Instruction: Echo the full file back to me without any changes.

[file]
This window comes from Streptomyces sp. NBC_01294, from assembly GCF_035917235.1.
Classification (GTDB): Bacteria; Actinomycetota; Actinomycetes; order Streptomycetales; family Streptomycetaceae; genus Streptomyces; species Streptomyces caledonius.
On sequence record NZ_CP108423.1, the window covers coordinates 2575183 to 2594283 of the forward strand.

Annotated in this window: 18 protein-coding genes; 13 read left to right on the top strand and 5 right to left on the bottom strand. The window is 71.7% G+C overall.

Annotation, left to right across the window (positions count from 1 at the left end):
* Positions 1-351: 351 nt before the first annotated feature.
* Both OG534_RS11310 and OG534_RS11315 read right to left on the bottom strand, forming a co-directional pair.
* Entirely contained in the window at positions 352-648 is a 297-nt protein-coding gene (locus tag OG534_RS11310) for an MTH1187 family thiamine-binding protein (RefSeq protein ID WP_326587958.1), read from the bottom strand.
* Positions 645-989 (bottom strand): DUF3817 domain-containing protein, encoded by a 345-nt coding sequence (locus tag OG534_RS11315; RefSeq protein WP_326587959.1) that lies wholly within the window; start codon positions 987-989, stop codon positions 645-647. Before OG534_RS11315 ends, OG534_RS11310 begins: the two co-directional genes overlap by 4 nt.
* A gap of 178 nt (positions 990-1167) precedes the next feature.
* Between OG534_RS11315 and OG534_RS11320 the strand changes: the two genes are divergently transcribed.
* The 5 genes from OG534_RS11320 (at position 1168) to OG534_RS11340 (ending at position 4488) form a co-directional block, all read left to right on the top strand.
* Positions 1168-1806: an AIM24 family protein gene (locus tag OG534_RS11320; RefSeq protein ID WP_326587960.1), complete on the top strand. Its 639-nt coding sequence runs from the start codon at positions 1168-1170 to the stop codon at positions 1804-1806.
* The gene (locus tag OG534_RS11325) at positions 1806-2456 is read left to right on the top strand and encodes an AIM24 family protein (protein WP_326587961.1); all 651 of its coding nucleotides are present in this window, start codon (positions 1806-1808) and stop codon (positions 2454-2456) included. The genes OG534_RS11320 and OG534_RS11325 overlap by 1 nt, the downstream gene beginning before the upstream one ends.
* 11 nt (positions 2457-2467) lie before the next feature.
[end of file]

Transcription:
This window comes from Streptomyces sp. NBC_01294, from assembly GCF_035917235.1.
Classification (GTDB): Bacteria; Actinomycetota; Actinomycetes; order Streptomycetales; family Streptomycetaceae; genus Streptomyces; species Streptomyces caledonius.
On sequence record NZ_CP108423.1, the window covers coordinates 2575183 to 2594283 of the forward strand.

Annotated in this window: 18 protein-coding genes; 13 read left to right on the top strand and 5 right to left on the bottom strand. The window is 71.7% G+C overall.

Annotation, left to right across the window (positions count from 1 at the left end):
* Positions 1-351: 351 nt before the first annotated feature.
* Both OG534_RS11310 and OG534_RS11315 read right to left on the bottom strand, forming a co-directional pair.
* Entirely contained in the window at positions 352-648 is a 297-nt protein-coding gene (locus tag OG534_RS11310) for an MTH1187 family thiamine-binding protein (RefSeq protein ID WP_326587958.1), read from the bottom strand.
* Positions 645-989 (bottom strand): DUF3817 domain-containing protein, encoded by a 345-nt coding sequence (locus tag OG534_RS11315; RefSeq protein WP_326587959.1) that lies wholly within the window; start codon positions 987-989, stop codon positions 645-647. Before OG534_RS11315 ends, OG534_RS11310 begins: the two co-directional genes overlap by 4 nt.
* A gap of 178 nt (positions 990-1167) precedes the next feature.
* Between OG534_RS11315 and OG534_RS11320 the strand changes: the two genes are divergently transcribed.
* The 5 genes from OG534_RS11320 (at position 1168) to OG534_RS11340 (ending at position 4488) form a co-directional block, all read left to right on the top strand.
* Positions 1168-1806: an AIM24 family protein gene (locus tag OG534_RS11320; RefSeq protein ID WP_326587960.1), complete on the top strand. Its 639-nt coding sequence runs from the start codon at positions 1168-1170 to the stop codon at positions 1804-1806.
* The gene (locus tag OG534_RS11325) at positions 1806-2456 is read left to right on the top strand and encodes an AIM24 family protein (protein WP_326587961.1); all 651 of its coding nucleotides are present in this window, start codon (positions 1806-1808) and stop codon (positions 2454-2456) included. The genes OG534_RS11320 and OG534_RS11325 overlap by 1 nt, the downstream gene beginning before the upstream one ends.
* 11 nt (positions 2457-2467) lie before the next feature.